Aniki-Moderator's picture

Her kids are there, but not BFF? If so, I think you have every right to speak up. This is your home and mean girl behavior should not be tolerated. "If you can't say something nice" would be a good thing for GD to learn. "GD, that's rude/not nice. We don't allow that kind of behavior." Put her in timeout for 5-10 minutes.

Talk to your DD. Let her know that people are not always nice or kind and it's perfectly fine to walk away from that behavior. "I don't know why you're saying that. It's not nice. I'm going to do something else."

With the longevity of your friendship and your gracious qualities, I'm sure you can find a way to gently tell your BFF that her daughter is displaying  mean girl behavior. I'm not a bio mother, but my BFF's kids call me Aunt Aniki. I did call them out on bad behavior and let BFF know. One 'niece' started telling BFF before I could say anything. "Mom, I tried to do XYZ and Aunt Aniki wouldn't let me!" With a bug grin on her face. Testing boundaries? Maybe. She now has a 10yo son who calls me Aunt Aniki and refers to me as her Spirit Mom. *unknw*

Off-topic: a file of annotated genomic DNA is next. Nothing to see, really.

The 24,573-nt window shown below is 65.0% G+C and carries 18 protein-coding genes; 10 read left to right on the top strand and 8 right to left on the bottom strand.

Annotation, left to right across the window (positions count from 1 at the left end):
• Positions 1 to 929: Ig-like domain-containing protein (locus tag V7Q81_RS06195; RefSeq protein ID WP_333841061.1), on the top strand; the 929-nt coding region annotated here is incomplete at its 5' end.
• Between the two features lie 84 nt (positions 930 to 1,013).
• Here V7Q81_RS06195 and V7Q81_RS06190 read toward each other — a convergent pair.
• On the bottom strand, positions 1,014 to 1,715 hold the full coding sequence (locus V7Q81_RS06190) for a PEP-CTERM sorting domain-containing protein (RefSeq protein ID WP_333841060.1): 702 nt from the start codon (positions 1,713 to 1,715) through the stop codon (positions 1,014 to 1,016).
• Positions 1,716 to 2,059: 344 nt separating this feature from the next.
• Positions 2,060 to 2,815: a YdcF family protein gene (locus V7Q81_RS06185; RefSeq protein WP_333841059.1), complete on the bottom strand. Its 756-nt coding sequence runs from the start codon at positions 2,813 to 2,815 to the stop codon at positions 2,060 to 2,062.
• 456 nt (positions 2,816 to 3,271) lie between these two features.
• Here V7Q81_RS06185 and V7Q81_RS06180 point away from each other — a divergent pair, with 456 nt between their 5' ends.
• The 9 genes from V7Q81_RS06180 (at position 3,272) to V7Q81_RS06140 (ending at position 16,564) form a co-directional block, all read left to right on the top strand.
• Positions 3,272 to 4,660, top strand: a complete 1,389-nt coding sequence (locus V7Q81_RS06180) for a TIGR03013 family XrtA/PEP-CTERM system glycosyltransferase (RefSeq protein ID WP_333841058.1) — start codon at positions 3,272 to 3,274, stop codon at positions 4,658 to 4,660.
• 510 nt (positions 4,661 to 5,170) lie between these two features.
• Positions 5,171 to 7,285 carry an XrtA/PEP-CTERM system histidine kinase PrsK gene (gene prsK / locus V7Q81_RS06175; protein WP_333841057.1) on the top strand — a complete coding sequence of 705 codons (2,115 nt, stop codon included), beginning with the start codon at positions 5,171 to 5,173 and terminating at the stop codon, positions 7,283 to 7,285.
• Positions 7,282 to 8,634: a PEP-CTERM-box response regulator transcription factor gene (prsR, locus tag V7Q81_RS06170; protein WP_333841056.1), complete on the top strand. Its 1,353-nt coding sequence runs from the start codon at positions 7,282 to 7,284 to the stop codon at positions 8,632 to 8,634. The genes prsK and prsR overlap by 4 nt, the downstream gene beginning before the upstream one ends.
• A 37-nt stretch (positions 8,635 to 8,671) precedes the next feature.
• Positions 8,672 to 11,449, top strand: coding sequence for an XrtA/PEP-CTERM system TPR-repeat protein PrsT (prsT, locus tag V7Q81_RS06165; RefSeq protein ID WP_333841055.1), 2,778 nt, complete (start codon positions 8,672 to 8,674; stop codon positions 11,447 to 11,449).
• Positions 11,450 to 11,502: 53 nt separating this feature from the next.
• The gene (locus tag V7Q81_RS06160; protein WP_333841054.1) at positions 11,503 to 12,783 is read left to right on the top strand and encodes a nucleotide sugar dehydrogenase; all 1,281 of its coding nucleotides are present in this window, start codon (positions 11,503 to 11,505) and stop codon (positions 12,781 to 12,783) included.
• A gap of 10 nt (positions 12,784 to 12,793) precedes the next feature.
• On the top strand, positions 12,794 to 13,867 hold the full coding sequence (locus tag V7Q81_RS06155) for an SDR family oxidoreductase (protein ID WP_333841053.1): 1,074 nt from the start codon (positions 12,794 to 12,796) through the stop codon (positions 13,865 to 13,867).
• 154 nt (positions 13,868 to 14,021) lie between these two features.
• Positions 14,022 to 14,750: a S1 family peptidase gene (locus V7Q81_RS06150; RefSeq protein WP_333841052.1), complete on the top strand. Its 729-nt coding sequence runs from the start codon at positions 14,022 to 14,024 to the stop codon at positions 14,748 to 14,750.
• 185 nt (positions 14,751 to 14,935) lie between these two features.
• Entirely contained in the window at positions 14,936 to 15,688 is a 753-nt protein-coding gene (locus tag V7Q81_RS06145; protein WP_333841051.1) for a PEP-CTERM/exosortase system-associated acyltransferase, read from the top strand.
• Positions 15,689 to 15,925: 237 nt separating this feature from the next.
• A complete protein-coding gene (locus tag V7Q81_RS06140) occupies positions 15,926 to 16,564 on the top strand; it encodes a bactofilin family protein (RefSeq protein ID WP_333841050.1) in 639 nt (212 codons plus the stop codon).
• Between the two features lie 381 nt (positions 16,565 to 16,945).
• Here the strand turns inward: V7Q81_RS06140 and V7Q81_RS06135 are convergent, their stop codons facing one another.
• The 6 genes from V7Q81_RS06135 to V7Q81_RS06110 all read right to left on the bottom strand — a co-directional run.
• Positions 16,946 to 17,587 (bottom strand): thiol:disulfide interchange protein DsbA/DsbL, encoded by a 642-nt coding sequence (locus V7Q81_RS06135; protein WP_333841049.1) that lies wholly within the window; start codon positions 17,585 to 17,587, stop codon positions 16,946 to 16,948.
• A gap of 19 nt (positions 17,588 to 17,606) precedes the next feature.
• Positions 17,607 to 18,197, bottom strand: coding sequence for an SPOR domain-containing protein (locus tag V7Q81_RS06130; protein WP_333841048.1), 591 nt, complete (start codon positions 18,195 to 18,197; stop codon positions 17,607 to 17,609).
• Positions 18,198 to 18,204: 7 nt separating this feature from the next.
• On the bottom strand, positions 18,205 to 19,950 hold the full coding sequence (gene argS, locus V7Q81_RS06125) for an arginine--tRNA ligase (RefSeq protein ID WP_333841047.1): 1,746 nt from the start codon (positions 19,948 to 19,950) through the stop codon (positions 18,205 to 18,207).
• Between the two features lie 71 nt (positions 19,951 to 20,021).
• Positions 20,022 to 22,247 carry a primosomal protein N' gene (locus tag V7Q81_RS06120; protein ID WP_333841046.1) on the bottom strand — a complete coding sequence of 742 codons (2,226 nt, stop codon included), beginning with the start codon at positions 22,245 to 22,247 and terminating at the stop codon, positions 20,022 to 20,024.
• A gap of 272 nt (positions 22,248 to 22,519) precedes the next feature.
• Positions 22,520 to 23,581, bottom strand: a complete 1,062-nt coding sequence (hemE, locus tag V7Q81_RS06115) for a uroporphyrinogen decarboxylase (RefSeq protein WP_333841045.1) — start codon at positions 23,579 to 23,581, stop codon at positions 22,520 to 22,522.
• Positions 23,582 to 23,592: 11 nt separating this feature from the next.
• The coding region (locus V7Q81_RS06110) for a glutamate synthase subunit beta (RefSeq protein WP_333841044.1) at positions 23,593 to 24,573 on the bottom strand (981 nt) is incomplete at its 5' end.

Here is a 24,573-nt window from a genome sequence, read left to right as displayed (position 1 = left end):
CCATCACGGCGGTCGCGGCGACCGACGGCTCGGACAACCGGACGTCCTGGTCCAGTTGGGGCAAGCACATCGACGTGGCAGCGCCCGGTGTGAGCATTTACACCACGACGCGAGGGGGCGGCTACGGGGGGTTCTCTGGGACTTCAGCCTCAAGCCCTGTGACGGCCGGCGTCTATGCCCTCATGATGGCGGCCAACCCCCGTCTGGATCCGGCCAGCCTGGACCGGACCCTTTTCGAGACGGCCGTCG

Rags's picture

First, deal with it in real time correcting GD.  Then call your BFF to discuss the changing dynamic between the girls. Not a blame focused coversation. A solution focused conversation.

There a ton of dynamics in play. GD has a twin. Both GD and DD are girls.  These things happen. In the girl verson of them happening in a situation where two boys with one having twin sister would likely happen.